Science communication is a broad-based field in which new developments are described for the general public, as well as for fellow writers and scientists. The intended audience and tone of writing are the main factors that distinguish jobs and qualifications in science communication.
If you are interested in spreading knowledge to the general public, writing for newspapers and magazines are great routes to explore. These careers require writers to take complicated scientific ideas and reword them for a general audience. Science communicators working in museums, on the other hand, use a more visual approach to explain science developments through exhibits. Exhibits are a fast and convenient way to make ideas and new findings known to a wide range of people of all ages and backgrounds.
There are also jobs for science writers who are interested in reaching more specific audiences, such as fellow scientists and government agencies. Grant writing, manuscript editing, and writing government reports are a few examples of such audience-specific jobs. The clearly defined target audience can make writing for fellow scientists and the government easier than writing for the general public; however, the narrow audience can also lead to precise requirements and strict time limits.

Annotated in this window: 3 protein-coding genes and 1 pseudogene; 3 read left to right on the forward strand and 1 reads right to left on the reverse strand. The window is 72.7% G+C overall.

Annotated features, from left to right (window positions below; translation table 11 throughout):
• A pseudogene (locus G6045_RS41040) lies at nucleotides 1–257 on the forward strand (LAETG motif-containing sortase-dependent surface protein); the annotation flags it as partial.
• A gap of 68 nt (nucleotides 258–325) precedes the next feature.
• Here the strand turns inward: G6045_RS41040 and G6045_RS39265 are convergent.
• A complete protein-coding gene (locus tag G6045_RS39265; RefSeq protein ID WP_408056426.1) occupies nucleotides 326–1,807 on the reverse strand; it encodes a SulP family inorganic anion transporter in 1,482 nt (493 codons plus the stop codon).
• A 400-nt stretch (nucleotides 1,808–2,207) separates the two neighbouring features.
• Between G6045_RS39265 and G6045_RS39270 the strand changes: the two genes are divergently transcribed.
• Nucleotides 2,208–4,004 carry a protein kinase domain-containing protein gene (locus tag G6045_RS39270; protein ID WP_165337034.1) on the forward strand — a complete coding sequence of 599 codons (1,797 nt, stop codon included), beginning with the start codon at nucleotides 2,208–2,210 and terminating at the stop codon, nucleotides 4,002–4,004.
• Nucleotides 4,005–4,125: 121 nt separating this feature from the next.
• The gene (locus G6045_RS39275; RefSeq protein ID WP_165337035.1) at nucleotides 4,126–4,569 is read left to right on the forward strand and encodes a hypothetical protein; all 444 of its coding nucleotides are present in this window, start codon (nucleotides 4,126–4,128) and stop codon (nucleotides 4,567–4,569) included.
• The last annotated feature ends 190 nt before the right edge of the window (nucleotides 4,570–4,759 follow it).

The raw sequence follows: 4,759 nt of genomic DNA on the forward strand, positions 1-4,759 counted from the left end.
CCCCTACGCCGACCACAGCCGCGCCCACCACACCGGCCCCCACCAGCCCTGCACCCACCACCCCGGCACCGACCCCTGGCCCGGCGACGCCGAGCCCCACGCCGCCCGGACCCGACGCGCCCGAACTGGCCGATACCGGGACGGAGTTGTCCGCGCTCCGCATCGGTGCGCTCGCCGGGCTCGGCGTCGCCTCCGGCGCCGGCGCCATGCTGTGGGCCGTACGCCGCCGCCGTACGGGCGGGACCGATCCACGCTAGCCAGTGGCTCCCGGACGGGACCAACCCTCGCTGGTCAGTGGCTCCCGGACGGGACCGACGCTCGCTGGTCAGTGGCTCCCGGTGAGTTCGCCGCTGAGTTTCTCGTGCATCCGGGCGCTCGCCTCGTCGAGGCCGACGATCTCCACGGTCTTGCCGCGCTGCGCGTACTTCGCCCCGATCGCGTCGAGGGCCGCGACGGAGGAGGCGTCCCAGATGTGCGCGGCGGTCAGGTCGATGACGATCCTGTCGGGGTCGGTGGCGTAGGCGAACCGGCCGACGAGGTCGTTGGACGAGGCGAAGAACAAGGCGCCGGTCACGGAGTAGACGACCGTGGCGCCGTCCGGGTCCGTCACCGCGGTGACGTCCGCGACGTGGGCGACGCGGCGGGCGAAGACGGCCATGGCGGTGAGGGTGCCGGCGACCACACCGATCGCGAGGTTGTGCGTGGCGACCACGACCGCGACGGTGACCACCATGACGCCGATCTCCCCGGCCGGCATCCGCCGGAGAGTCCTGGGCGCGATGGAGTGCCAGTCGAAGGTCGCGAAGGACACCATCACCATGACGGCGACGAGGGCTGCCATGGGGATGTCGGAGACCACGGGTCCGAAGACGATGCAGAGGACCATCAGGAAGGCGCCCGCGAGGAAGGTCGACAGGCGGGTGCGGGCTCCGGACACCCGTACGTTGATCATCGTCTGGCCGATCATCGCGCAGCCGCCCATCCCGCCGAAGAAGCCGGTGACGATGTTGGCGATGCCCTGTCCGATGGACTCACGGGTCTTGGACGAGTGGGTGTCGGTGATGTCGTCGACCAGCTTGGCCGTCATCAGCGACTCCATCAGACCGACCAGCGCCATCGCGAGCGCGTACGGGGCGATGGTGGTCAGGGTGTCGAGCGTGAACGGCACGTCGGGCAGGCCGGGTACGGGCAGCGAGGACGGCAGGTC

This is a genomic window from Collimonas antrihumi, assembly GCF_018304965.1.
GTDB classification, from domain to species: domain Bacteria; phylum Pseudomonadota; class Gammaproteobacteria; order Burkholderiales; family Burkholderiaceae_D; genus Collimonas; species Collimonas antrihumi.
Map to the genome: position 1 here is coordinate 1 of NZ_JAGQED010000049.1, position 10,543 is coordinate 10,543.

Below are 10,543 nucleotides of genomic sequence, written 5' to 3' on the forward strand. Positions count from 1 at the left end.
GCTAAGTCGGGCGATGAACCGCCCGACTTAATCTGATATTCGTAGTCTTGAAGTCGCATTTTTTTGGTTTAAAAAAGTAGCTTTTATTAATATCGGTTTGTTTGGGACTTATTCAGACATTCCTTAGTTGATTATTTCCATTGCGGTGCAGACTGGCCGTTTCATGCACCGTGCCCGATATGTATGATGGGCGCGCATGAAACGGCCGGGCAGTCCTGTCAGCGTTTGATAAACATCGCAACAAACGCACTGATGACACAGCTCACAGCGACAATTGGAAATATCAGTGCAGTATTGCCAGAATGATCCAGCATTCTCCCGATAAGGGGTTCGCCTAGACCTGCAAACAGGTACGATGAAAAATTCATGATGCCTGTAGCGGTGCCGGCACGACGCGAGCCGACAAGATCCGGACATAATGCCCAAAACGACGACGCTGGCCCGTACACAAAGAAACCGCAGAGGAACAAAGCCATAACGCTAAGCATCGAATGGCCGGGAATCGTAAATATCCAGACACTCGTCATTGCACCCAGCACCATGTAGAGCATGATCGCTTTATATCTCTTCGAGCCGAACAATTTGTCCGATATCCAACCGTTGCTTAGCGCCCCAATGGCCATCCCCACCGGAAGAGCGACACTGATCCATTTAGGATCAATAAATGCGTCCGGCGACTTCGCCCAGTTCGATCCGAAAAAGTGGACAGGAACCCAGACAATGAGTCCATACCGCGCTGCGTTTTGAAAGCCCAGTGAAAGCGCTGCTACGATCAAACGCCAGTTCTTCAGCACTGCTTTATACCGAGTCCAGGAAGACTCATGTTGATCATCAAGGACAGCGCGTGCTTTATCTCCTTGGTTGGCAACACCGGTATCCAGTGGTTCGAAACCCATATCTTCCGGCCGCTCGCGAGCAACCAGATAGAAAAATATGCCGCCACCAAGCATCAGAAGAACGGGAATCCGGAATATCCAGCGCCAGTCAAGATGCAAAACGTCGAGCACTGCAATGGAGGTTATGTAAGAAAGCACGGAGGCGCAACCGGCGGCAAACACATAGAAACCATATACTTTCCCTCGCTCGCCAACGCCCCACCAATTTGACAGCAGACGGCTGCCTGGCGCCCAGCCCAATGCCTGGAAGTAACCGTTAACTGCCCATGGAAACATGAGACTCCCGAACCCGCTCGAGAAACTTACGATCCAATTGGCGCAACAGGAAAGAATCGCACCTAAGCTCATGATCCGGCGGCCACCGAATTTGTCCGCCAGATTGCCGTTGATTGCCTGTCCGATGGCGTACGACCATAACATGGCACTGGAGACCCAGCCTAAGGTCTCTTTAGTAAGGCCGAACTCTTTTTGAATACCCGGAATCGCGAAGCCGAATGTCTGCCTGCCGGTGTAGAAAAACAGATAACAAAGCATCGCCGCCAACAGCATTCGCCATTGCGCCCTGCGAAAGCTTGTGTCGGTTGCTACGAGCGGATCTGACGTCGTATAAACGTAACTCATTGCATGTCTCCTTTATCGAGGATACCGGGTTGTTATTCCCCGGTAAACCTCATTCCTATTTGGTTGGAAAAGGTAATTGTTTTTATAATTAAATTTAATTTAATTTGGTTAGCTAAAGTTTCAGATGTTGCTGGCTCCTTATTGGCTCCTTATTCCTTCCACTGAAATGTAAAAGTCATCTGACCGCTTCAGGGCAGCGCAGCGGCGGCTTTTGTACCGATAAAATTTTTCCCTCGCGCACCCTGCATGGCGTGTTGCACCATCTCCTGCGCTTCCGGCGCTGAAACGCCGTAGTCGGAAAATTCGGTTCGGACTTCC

Public information officers also work with a specific audience—the media. These communicators write press releases and hold press conferences to tell other science writers about breaking news at government, academic, and private institutions.
Lastly, there are those science writers who enjoy working for themselves. These writers are called “freelance writers”. Freelancing usually involves the submission of single assignments to a company; once the assignment is finished, employment with the company ends. Freelance writers should be knowledgeable on current events, as well as independent, since they choose their own topics. Freelance writers must also have a sense of what ideas and findings are appropriate for publication. Authors of books are considered freelancers because they choose their own topics and control most of the publication process. Book authors must have an extensive understanding of current issues in science—to sell many copies, they have to write on “hot” issues that people want to read about. These authors do not have anyone setting deadlines or explaining the publication process, and so it is up to the authors to manage their time and duties. Most importantly, book authors must be strong and confident in their writing skills.
Choosing a path in science writing really depends on your personality. If you like working with the public, then museum or general science writing is a good place to start. On the other hand, if you want to work directly with scientists, then consider a job at a university or government institution. If you prefer to set your own deadlines and make your own assignments, then freelance writing is an option. In the end, science writers in all of these roles have the same goal in mind--to spread science information effectively.
For more information:
American Chemical Society
Council for the Advancement of Science Writing
National Association of Science Writers
Public Information Office (Highlands County, FL)